Though Briarcliff Manor is a mere 6.7 square miles of New York’s Westchester County, its complex history and extraordinary elegance make it the jewel of New York. What is now know as Briarcliff Manor has been populated by the indigenous, the colonial, the salt of the Earth, the opulent, and the brilliant.
Briarcliff Lodge was at one point one of the largest wooden buildings in the United States and was Westchester County’s first hotel. From a rugged, war-torn stretch of New England riverland to a luxurious destination for New York’s finest, the story Briarcliff Manor is distinctly American.
Before Briarcliff (1609 – 1890)
The Wappinger tribes inhabited the Briarcliff Manor area, then known as Scarborough-on-Hudson. These tribes lived among the Hudson River, and made first contact with Henry Hudson in 1609. Throughout the 17th century, the Wappinger would battle the Dutch colonists, including Kieft’s War in 1643 and the Peach Tree War in 1655.
Frederick Philipse buys Ossining area (1680)
Frederick Philipse, a wealthy Dutch merchant, bought 244 square miles of land from the Wappinger tribes in 1980, from Philipsburg Manor to Spuyten Duyvil Creek along the Hudson River to the Croton. Philipse swore allegiance to the English in the 1690’s and received a title and manorship. He spent the last part of the century building the King’s Bridge at Marble Hill, the Old Dutch Church of Sleepy Hollow, and what would become the Philipse Manor Hall.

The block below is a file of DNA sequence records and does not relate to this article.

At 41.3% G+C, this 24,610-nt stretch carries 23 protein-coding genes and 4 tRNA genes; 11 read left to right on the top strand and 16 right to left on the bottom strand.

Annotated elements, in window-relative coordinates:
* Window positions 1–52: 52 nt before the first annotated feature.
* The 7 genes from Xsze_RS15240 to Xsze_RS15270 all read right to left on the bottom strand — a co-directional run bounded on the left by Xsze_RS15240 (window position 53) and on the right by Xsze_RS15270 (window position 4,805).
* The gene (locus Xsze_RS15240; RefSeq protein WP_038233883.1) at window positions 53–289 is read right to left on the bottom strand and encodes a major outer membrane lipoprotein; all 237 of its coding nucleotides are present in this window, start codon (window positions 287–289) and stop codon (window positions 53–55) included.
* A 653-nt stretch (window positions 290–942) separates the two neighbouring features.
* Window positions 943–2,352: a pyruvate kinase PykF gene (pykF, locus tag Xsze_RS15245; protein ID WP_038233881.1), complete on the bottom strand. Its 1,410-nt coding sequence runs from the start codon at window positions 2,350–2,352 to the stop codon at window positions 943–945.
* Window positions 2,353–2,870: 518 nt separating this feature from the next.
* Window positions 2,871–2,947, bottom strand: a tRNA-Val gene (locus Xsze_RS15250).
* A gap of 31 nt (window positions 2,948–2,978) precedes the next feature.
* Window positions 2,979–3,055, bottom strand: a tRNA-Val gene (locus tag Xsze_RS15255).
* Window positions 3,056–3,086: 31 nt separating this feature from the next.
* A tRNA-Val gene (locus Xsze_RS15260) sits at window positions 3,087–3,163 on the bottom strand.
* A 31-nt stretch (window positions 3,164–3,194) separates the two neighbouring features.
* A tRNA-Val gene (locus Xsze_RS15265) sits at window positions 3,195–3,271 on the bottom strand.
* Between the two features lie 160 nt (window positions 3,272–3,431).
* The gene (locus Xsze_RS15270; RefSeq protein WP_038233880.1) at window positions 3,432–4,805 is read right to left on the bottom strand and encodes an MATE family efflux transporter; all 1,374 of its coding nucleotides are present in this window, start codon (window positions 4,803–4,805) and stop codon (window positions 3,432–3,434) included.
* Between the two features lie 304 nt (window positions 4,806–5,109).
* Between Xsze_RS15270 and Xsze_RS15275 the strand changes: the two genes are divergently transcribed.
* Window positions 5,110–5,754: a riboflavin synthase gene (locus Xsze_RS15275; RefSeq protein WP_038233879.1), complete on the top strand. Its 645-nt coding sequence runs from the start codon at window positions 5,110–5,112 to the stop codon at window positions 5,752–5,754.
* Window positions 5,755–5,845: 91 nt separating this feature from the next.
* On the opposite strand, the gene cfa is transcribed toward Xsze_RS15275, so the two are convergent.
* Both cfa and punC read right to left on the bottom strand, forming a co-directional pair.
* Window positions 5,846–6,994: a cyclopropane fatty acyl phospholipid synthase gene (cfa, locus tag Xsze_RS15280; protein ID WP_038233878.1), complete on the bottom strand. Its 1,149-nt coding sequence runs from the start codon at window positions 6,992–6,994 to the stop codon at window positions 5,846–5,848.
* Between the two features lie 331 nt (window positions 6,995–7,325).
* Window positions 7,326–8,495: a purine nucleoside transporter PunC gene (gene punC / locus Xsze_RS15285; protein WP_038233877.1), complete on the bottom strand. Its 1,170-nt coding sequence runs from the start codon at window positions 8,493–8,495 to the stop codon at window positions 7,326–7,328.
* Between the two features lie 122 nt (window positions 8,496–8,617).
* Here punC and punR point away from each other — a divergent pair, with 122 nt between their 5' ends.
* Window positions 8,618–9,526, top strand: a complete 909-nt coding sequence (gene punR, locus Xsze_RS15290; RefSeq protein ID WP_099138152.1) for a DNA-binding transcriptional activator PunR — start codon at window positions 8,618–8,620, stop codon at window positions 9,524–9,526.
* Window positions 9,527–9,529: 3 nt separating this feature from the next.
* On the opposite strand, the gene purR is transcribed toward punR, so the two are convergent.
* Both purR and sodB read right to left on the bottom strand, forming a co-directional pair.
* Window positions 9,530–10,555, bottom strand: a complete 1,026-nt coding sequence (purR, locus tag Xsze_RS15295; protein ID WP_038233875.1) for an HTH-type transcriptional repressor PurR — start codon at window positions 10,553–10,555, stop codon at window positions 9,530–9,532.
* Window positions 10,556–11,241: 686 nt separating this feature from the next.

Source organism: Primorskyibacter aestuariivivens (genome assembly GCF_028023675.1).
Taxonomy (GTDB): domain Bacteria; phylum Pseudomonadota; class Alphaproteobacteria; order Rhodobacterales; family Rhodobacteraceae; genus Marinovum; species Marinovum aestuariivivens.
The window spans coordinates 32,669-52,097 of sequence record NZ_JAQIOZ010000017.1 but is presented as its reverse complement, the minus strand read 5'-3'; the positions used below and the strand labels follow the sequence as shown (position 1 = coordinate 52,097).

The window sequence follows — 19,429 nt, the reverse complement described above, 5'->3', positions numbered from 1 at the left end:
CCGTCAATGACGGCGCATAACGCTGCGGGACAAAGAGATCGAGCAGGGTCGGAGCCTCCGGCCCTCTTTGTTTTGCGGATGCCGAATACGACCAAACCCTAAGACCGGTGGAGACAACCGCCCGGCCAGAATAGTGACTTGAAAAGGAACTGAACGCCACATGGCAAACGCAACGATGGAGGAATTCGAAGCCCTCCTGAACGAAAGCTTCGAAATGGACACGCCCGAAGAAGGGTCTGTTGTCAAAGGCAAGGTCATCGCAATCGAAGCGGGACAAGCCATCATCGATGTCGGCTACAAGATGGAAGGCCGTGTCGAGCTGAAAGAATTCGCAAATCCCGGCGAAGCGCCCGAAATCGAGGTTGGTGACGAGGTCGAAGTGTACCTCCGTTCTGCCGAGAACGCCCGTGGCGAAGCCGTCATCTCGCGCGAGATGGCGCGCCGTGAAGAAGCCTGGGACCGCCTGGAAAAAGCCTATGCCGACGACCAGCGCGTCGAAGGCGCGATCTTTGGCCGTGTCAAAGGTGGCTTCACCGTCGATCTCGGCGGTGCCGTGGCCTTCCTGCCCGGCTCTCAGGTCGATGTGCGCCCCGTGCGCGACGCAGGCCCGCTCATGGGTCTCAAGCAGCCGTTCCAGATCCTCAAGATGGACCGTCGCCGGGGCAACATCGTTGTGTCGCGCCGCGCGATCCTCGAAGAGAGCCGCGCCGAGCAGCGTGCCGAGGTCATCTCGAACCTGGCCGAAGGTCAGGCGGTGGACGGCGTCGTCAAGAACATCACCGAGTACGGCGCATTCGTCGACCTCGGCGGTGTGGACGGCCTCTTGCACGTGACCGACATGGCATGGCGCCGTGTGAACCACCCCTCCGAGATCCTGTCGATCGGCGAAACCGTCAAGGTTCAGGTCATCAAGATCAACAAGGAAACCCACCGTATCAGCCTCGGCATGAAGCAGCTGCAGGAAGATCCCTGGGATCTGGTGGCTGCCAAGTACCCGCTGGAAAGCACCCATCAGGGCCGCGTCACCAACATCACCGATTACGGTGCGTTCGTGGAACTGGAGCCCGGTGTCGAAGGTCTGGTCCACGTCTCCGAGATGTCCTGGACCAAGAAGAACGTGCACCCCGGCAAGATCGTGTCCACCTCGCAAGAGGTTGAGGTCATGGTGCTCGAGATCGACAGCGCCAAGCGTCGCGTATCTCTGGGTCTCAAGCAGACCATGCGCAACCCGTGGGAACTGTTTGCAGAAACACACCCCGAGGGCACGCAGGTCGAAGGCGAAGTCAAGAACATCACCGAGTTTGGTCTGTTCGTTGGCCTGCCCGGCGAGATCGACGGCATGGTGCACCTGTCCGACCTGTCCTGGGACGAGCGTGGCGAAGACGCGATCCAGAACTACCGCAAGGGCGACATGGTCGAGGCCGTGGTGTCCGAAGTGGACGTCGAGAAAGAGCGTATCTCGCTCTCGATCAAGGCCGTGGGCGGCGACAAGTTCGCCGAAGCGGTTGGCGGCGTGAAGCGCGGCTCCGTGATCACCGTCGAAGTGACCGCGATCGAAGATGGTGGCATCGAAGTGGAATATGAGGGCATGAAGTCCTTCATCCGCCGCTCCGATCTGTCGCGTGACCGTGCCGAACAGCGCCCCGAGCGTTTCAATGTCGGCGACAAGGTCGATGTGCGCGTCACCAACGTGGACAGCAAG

The American Revolutionary War and Forfeiture (1765 – 1785)
In 1765, the Wappingers tried to sue the Philipse family for control of the land, but their claim dissolved when the Stockbridge Militia (a Patriot military unit made up of Wappinger, Mahican, and Munsee Native Americans) were killed by the British in the Battle of Kingsbridge during the American Revolutionary War.
The Philipse family lost claim to the land after the war, as English Loyalists. The property was confiscated by the New York State Commission on Forfeiture in 1779 and sold in 1784 and 1785. In the following decades, less than 20 families lived in the 78 square miles of Westchester County, including what is now Briarcliff Manor.
Walter W. Law (1890)
Walter William Law, the wealthy vice president of W. & J. Sloane, bought 236 acres of land in Westchester County, including what would become Briarcliff Manor. He named this stretch of land Briarcliff Farm and dedicated his efforts to scientific farming after his 1899 retirement from W. & J. Sloane.
When Law first came to Westchester County, it was described as a “small, worn-out and unprofitable farm.” What began as a meager 236 acres would expand to 5,200 to become one of the most prosperous farms in New York history.
Briarcliff Farm prospers
Briarcliff Manor started solely as a dairy farm, with meticulous cleanliness, and a gentle approach to cattle farming. The farm was widely acclaimed for the quality of its milk, and soon sold its milk at luxury restaurants and hotels in New York City, and was honored with a gold medal at the Paris Exposition of 1900. Walter Law then opened the School of Practical Agriculture, which taught the fundamentals of farming, with a strict scientific integrity.